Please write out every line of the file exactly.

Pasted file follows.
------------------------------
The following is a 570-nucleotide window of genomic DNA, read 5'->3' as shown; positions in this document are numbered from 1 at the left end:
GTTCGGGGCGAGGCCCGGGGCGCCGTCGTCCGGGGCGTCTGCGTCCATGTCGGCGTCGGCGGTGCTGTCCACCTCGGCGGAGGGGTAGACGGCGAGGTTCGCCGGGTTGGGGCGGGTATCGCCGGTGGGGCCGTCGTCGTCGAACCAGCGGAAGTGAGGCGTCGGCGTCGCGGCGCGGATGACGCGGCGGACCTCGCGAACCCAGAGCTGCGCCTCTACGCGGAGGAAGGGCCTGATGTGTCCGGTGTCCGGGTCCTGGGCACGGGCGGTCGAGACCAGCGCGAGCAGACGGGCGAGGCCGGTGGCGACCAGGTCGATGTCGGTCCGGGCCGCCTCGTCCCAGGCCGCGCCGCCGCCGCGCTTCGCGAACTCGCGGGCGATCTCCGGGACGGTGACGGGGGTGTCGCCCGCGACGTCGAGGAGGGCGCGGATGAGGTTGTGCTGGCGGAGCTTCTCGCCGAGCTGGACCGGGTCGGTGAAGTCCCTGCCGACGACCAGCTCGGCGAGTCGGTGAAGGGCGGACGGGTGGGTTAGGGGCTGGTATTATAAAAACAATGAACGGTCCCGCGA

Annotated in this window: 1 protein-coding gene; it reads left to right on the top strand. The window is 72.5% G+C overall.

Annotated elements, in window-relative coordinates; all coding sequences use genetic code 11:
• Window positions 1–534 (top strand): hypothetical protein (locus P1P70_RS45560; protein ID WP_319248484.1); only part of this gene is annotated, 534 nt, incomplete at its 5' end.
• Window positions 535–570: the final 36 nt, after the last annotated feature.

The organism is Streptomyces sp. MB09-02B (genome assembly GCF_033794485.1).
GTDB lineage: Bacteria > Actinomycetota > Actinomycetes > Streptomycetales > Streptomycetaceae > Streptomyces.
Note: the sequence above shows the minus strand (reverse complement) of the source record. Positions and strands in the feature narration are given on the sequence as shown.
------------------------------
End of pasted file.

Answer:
The following is a 570-nucleotide window of genomic DNA, read 5'->3' as shown; positions in this document are numbered from 1 at the left end:
GTTCGGGGCGAGGCCCGGGGCGCCGTCGTCCGGGGCGTCTGCGTCCATGTCGGCGTCGGCGGTGCTGTCCACCTCGGCGGAGGGGTAGACGGCGAGGTTCGCCGGGTTGGGGCGGGTATCGCCGGTGGGGCCGTCGTCGTCGAACCAGCGGAAGTGAGGCGTCGGCGTCGCGGCGCGGATGACGCGGCGGACCTCGCGAACCCAGAGCTGCGCCTCTACGCGGAGGAAGGGCCTGATGTGTCCGGTGTCCGGGTCCTGGGCACGGGCGGTCGAGACCAGCGCGAGCAGACGGGCGAGGCCGGTGGCGACCAGGTCGATGTCGGTCCGGGCCGCCTCGTCCCAGGCCGCGCCGCCGCCGCGCTTCGCGAACTCGCGGGCGATCTCCGGGACGGTGACGGGGGTGTCGCCCGCGACGTCGAGGAGGGCGCGGATGAGGTTGTGCTGGCGGAGCTTCTCGCCGAGCTGGACCGGGTCGGTGAAGTCCCTGCCGACGACCAGCTCGGCGAGTCGGTGAAGGGCGGACGGGTGGGTTAGGGGCTGGTATTATAAAAACAATGAACGGTCCCGCGA

Annotated in this window: 1 protein-coding gene; it reads left to right on the top strand. The window is 72.5% G+C overall.

Annotated elements, in window-relative coordinates; all coding sequences use genetic code 11:
• Window positions 1–534 (top strand): hypothetical protein (locus P1P70_RS45560; protein ID WP_319248484.1); only part of this gene is annotated, 534 nt, incomplete at its 5' end.
• Window positions 535–570: the final 36 nt, after the last annotated feature.

The organism is Streptomyces sp. MB09-02B (genome assembly GCF_033794485.1).
GTDB lineage: Bacteria > Actinomycetota > Actinomycetes > Streptomycetales > Streptomycetaceae > Streptomyces.
Note: the sequence above shows the minus strand (reverse complement) of the source record. Positions and strands in the feature narration are given on the sequence as shown.